Comparative protein structure modeling is based on the empirical observation that similar amino acid sequences, in general, have similar three-dimensional structures (Chothia, Lesk, EMBO J (1986) vol. 5 (4) pp. 823-6). Thus, researchers can use a protein structure model determined through x-ray crystallography or nuclear magnetic resonance (NMR) spectroscopy as a template to construct models for all similar protein sequences. The degree of sequence similarity usually determines the quality of the model. The disparity in the number of sequenced proteins versus the number of 3D protein models determined by experiment continues to grow necessitating the use of comparative modeling and other protein structure prediction methods in computational biology and biology in general.
Upon completion of the tutorial, students should in addition to learning the concepts taught in each of the steps also appreciate the value of 3-dimensional structure to our understanding of structure-function relationships in biomolecular systems.
Instructors should read the note about the structure models used in this tutorial.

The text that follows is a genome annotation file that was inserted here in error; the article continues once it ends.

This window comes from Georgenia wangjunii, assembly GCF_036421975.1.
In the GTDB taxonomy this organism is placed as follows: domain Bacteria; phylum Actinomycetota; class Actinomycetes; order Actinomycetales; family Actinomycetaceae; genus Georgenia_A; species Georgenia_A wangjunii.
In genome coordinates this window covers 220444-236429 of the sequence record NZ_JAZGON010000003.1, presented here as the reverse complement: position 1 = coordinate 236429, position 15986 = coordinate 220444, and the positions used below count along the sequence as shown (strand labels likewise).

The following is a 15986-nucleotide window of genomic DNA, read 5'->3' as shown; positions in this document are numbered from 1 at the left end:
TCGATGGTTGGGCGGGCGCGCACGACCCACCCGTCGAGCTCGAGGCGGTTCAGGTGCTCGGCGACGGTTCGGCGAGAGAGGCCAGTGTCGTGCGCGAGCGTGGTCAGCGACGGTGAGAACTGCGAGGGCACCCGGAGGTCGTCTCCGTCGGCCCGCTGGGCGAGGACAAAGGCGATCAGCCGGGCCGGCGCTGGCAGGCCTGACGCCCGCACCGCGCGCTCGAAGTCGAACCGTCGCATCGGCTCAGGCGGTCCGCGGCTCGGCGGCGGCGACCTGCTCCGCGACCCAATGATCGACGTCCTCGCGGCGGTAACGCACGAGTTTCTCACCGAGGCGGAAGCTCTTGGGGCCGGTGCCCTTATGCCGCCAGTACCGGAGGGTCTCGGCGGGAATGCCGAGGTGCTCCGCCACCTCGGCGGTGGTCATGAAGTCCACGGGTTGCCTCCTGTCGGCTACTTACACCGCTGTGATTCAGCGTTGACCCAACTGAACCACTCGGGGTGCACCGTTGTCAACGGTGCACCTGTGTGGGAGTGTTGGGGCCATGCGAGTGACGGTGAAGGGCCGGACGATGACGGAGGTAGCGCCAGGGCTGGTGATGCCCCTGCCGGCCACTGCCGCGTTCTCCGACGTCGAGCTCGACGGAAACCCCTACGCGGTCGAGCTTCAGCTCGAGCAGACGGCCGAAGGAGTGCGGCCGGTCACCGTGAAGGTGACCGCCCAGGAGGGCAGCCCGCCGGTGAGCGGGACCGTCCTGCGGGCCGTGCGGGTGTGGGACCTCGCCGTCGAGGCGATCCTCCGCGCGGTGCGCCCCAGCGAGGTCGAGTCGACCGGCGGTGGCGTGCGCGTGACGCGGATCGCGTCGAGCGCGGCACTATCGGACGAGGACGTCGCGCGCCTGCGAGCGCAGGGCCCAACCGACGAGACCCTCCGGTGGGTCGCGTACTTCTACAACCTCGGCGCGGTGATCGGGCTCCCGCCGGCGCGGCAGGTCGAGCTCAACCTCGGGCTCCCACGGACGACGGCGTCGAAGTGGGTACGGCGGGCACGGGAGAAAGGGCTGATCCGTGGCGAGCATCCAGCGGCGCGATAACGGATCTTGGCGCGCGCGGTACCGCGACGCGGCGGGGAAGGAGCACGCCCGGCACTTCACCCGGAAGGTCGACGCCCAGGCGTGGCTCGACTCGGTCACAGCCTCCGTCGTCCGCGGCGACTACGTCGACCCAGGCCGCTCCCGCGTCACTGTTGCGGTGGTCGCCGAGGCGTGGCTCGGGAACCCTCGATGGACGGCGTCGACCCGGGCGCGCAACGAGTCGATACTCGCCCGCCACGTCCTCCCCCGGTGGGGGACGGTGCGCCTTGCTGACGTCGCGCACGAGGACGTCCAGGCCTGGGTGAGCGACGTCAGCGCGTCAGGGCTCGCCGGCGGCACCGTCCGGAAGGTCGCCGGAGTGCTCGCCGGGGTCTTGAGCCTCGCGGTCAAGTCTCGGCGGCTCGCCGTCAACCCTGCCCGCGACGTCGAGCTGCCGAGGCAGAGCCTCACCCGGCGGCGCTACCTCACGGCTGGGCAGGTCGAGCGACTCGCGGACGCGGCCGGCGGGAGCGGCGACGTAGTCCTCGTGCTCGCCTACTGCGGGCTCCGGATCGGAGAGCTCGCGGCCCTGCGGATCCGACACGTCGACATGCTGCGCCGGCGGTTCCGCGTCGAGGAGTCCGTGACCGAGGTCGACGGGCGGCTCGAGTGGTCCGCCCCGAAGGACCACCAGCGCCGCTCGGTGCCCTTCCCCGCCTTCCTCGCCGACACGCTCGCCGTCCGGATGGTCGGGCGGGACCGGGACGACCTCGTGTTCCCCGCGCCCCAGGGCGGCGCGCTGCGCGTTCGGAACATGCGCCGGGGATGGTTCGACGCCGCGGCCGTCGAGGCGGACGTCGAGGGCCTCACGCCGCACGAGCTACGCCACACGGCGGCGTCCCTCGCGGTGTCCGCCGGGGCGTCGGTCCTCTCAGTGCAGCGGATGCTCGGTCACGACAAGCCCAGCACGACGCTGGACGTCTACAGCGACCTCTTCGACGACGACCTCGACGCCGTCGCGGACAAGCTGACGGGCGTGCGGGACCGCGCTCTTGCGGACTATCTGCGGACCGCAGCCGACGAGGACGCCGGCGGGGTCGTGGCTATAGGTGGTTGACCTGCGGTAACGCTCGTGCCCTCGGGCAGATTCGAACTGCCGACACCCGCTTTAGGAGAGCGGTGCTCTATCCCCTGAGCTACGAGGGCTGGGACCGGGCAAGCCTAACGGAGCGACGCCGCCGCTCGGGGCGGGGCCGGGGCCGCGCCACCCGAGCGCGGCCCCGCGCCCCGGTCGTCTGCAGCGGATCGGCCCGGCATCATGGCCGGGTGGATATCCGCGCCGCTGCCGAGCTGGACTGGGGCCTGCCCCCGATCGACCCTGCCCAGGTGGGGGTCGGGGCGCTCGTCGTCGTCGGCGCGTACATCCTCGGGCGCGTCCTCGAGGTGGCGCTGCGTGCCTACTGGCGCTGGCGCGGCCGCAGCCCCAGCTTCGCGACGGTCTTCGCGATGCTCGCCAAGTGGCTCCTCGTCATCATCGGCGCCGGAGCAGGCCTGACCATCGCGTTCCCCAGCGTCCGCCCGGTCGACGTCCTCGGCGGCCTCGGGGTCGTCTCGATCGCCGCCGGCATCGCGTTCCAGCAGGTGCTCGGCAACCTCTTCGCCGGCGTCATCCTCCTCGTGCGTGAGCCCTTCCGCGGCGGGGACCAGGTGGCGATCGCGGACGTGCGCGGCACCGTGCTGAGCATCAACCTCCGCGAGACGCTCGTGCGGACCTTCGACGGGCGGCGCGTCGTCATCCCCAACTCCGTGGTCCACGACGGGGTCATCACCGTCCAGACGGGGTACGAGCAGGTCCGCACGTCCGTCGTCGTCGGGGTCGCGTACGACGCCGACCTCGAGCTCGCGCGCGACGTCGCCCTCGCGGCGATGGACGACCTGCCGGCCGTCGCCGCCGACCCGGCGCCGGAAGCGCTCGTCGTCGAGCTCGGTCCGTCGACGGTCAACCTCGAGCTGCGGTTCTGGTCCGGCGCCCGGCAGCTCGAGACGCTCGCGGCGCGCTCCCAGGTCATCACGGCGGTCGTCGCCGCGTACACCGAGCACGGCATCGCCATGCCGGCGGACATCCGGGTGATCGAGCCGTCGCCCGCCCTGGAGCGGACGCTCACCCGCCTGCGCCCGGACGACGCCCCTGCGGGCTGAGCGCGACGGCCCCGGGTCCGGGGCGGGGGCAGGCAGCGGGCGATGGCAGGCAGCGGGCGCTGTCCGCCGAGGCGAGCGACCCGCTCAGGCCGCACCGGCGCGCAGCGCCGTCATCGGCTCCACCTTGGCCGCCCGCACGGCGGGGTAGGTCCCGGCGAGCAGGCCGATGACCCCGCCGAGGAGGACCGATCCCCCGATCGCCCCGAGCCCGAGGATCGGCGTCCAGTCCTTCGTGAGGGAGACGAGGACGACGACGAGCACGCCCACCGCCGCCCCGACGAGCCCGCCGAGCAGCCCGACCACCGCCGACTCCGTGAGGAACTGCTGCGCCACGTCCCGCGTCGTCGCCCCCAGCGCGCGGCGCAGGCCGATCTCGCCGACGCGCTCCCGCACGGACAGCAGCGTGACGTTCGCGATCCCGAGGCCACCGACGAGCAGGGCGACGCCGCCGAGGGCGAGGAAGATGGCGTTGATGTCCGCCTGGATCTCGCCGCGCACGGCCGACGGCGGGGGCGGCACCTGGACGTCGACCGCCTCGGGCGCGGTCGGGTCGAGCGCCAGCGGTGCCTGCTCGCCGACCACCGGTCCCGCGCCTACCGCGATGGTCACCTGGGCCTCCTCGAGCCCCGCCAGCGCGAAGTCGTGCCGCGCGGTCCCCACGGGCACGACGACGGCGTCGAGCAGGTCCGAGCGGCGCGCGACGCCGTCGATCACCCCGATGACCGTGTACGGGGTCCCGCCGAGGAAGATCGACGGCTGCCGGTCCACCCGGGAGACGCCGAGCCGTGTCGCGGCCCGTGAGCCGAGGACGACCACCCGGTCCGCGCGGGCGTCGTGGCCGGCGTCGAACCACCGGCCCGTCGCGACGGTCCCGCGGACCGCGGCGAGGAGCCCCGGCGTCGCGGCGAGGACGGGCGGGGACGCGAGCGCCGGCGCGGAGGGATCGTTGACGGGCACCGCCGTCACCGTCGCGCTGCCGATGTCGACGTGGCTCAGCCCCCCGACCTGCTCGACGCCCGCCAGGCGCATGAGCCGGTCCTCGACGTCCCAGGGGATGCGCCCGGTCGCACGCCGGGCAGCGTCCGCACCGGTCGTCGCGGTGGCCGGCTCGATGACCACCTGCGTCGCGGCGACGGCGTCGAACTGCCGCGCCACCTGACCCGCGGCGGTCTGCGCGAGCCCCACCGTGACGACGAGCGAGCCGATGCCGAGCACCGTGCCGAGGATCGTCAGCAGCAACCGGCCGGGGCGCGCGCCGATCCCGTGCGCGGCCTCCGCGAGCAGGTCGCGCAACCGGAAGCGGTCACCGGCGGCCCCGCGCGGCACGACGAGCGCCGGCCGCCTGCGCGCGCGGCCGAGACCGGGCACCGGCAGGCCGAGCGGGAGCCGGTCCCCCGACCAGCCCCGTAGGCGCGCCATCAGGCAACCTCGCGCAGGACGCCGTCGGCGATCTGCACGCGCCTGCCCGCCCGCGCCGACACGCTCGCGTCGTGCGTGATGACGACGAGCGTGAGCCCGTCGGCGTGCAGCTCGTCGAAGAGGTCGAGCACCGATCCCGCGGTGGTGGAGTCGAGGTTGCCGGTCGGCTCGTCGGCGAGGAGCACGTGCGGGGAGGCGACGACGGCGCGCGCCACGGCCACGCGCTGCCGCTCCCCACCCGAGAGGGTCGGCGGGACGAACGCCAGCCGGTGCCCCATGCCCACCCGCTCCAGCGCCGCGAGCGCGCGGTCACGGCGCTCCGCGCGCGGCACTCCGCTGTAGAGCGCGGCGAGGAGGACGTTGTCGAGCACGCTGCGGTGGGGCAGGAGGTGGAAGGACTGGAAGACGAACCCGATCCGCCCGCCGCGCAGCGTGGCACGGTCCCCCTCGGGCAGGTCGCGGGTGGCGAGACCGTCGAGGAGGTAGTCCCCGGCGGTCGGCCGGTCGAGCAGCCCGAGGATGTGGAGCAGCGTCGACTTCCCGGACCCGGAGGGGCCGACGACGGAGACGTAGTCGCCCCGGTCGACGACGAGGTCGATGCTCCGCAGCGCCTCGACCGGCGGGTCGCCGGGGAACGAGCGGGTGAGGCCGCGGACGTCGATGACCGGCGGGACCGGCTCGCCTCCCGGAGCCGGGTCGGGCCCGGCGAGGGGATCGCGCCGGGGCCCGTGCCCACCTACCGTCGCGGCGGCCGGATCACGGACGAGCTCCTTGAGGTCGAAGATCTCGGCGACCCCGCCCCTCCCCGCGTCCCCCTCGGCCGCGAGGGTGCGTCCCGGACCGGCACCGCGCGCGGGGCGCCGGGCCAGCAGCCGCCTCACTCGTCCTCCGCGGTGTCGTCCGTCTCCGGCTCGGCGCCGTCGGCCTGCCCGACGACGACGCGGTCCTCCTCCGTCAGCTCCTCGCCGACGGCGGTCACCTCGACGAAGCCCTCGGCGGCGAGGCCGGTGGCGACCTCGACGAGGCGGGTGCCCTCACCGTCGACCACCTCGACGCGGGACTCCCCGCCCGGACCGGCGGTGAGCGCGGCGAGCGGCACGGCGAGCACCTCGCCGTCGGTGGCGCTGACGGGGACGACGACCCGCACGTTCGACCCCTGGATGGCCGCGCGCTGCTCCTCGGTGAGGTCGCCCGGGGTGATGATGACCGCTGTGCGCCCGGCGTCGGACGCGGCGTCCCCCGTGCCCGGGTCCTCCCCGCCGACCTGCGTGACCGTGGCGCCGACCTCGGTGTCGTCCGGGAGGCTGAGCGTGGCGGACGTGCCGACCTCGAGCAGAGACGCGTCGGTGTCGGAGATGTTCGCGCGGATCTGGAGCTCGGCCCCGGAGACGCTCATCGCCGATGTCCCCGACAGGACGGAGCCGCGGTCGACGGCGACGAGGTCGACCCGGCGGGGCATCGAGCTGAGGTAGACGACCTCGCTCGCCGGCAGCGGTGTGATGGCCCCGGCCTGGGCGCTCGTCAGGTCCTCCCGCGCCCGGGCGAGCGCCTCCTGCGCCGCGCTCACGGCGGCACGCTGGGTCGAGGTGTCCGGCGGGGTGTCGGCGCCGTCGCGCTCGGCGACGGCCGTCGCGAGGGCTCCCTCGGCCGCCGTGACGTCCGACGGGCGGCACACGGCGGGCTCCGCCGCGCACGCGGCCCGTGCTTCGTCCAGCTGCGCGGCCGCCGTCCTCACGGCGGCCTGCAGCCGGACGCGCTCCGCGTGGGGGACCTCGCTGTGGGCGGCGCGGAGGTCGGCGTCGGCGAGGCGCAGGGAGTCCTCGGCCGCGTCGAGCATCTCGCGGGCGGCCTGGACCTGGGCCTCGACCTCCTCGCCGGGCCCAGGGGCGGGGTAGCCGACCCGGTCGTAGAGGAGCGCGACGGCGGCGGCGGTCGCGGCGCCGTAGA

A worksheet (pdf) is provided for students to complete and turn in to their instructor.
The tutorial relies on relaying information on the enzyme’s structure with the use of JMol. The decision to use JMol means that instructors, students or the department’s IT personnel do not have to worry about installing molecular visualization software nor do they need to figure out how to use these external programs. Nevertheless, JMol has certain limitations and some may desire to use other programs like VMD in conjunction with the tutorial. The data files we use to create various scenes in JMol are all downloadable.
Hyperlinks through this text will trigger JMol scripts, simply clicks these links and watch how the JMol display changes.